The human impact on the environment has become increasingly more apparent, and more and more people intend to do their part to live a greener life. Over the past few years, governments and car manufacturers alike have been touting electric or hybrid cars as an easy switch anyone can make to do their part to fight emissions and climate change. Some states have even gone as far as offering financial incentives for driving hybrids or electric cars. But while electric vehicles may indeed have lower emissions than gas-powered cars overall, they are not exactly environmentally friendly either.
The impact of Russia’s unprovoked attack on Ukraine on February 24, 2022 has not only caused a horrific human rights crisis but has also had a dramatic effect on how the world conducts business, felt well beyond the borders of Russia and Ukraine. Warnings of an imminent Russian cyberattack on critical United States infrastructure has small and large businesses alike brushing up their cybersecurity policies to ensure they are compliant with current best practices in the likely event of a Russian cyberattack and impending federal legislation.
The Native American Graves Protection and Repatriation Act (NAGPRA) was passed on November 16, 1990, to protect the rights of indigenous descendants, Indian tribes, and Native Hawaiian organizations to indigenous human remains, funerary objects, sacred objects, and objects of cultural patrimony. Thirty-one years later, the federal government is finally taking steps to improve the outdated and flawed legislation. But is it really enough to fix the problem, or is it just a Band-Aid on a broken system?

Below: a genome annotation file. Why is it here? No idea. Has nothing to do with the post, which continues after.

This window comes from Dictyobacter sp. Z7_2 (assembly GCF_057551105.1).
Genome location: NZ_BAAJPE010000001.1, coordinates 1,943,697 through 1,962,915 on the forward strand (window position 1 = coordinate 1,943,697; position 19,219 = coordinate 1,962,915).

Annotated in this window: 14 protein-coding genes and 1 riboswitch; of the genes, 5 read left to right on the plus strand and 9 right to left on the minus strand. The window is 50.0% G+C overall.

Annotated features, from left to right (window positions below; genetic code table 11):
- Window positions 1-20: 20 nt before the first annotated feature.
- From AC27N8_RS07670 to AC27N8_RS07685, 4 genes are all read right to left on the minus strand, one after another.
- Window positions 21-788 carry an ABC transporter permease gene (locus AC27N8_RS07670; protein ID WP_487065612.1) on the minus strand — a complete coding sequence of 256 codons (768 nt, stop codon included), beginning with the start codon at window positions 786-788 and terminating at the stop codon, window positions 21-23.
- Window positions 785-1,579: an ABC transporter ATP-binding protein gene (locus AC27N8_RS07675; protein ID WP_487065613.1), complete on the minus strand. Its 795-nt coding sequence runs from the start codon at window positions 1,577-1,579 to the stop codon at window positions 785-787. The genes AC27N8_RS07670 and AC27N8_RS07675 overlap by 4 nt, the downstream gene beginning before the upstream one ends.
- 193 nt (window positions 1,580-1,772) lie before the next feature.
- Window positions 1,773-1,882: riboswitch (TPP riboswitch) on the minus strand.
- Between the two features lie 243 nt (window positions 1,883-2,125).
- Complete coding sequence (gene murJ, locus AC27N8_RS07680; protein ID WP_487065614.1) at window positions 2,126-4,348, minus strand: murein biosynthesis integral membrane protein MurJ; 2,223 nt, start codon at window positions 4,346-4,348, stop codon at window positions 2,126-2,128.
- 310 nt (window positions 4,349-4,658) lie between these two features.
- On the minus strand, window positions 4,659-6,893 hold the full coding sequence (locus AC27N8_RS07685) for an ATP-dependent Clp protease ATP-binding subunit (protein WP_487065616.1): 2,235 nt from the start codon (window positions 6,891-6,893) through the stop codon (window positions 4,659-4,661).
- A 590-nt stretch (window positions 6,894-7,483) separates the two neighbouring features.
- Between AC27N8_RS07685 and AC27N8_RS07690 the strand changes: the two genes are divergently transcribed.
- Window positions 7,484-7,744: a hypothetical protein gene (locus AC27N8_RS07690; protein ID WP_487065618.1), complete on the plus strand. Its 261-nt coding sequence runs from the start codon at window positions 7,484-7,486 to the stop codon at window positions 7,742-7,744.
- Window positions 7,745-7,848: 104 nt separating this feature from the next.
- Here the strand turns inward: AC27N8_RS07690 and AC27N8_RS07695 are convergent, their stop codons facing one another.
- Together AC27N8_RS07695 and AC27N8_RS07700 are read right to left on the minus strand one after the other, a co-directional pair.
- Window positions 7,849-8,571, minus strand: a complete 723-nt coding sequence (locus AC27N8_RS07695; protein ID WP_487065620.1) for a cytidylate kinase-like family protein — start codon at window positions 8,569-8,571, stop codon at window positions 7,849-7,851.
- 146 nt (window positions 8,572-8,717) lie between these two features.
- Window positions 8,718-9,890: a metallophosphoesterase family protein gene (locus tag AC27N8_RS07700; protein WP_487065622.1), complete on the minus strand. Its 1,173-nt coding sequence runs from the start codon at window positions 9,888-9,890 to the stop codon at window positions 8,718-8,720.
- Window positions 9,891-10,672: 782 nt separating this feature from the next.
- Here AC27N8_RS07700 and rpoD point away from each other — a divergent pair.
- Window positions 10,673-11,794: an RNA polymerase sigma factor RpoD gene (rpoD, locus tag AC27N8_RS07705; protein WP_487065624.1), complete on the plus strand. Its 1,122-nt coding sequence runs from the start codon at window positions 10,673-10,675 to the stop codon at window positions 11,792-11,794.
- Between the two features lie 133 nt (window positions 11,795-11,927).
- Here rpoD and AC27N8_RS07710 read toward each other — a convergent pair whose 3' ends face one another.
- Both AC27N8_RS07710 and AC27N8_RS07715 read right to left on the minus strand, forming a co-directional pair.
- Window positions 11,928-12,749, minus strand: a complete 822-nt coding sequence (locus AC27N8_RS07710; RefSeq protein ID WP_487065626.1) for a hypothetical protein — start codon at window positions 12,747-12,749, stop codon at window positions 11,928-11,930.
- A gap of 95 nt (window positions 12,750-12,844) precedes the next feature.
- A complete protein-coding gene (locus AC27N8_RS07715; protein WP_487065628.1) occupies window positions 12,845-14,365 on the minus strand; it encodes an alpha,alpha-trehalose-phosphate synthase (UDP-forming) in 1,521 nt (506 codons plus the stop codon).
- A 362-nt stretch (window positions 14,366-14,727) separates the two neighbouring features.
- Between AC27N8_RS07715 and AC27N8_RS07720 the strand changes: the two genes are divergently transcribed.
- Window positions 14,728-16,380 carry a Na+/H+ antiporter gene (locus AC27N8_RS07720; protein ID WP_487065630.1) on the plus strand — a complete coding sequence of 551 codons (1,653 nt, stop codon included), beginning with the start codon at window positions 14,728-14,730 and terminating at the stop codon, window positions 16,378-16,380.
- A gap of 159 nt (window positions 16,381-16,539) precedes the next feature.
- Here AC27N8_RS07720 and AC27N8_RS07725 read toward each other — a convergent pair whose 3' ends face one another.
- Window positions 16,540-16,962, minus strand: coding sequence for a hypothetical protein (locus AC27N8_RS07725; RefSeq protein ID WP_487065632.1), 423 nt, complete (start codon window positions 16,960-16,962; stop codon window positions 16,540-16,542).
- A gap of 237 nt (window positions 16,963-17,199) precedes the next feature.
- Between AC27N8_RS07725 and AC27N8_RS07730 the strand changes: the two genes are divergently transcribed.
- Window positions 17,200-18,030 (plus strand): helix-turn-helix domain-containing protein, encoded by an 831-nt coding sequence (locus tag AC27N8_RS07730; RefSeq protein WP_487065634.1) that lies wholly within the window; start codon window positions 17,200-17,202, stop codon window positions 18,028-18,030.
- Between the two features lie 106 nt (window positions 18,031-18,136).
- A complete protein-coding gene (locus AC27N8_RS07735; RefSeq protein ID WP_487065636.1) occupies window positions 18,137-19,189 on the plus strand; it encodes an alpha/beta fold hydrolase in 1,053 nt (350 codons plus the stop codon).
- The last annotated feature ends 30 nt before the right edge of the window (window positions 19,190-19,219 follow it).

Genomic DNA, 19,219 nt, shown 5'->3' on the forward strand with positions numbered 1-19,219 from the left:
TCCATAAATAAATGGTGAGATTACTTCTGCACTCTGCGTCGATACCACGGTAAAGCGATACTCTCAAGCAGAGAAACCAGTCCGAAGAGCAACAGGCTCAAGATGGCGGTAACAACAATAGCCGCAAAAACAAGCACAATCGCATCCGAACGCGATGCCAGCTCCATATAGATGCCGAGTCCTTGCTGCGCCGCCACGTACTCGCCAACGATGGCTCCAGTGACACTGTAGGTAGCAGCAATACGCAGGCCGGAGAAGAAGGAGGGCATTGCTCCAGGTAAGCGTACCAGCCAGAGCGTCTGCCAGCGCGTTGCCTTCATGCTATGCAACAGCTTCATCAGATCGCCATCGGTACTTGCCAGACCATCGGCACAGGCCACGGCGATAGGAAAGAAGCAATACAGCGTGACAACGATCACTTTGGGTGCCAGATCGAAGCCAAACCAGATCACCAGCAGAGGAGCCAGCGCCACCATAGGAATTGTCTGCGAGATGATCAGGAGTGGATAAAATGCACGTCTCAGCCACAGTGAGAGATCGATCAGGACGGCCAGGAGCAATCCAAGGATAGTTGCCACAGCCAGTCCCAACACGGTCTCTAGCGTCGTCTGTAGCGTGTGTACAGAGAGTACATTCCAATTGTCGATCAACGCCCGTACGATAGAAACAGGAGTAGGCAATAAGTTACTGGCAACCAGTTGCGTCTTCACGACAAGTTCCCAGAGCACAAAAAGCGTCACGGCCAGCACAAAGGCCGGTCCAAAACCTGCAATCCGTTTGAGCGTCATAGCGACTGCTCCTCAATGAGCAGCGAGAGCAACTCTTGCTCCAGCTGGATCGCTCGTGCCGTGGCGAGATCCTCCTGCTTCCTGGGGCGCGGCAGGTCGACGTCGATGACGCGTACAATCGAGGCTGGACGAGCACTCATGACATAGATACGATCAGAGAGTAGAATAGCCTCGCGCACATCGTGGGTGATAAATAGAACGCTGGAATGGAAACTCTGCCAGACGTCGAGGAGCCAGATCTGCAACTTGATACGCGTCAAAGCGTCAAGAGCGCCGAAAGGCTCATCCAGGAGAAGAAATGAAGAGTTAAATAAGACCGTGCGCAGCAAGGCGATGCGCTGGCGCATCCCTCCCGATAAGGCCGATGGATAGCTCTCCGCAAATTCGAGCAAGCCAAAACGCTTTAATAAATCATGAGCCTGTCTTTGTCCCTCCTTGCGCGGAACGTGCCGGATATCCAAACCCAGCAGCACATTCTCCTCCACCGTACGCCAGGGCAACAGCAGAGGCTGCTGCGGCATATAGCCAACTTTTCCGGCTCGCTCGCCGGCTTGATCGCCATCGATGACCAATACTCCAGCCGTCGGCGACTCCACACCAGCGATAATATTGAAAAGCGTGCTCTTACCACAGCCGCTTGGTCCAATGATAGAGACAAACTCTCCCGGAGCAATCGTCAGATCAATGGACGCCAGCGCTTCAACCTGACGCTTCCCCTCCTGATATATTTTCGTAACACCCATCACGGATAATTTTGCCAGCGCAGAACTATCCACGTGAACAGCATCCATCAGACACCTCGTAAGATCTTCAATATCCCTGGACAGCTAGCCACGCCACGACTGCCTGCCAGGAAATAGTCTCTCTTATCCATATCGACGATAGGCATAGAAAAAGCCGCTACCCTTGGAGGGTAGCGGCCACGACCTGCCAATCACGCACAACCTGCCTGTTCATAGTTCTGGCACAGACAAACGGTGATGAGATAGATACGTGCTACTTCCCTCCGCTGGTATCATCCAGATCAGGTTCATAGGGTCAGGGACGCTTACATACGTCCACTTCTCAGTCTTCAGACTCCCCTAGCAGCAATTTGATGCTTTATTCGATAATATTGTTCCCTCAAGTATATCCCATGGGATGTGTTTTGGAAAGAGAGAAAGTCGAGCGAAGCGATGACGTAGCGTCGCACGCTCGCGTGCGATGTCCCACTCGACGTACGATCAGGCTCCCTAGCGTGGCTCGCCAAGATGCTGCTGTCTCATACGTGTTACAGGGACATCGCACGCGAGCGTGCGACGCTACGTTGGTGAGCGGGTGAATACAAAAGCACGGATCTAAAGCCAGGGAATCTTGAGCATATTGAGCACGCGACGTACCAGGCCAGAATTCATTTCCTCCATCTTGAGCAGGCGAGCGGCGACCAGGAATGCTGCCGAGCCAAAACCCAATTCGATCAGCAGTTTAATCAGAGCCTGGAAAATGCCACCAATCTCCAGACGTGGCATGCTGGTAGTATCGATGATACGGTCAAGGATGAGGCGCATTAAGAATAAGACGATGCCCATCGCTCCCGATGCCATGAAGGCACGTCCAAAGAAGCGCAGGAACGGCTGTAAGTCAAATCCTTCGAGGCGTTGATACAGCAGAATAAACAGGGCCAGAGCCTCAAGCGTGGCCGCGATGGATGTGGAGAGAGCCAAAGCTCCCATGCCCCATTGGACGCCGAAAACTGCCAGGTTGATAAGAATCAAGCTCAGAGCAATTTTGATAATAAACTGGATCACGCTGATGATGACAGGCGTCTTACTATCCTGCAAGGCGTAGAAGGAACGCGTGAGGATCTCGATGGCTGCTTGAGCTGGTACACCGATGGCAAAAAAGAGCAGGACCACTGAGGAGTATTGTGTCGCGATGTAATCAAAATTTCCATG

When you think about what things harm the environment, your mind likely goes to gas-guzzling cars, single-use plastics, and cow farts. But when you’re considering your carbon footprint, the environmental impact of data storage is likely something you’ve left out. While the shows we stream, documents we download, and pictures we upload to social media may not take up storage space on our devices, the data must be stored somewhere, and that storage does not come without a cost.
There is no doubt that the COVID-19 pandemic has affected almost every aspect of life for people around the globe. While the internet has allowed people to stay connected and continue working from home, it has also presented an opportunity for cybercriminals to take advantage of susceptible remote working setups. Cybercrime has significantly increased since the start of the pandemic, prompting corporations to mitigate the risk of a data breach against an onslaught of new vulnerabilities to their internal systems.
On Friday, February 26, 2021, U.S. District Court Judge James Donato approved a 650 million-dollar settlement against tech giant Facebook for violating the Illinois Biometric Information Privacy Act. Chicago attorney Jay Edelson filed the class action lawsuit in 2015, alleging that Facebook had failed to obtain consent from users before using facial recognition technology to scan and digitally store uploaded photos.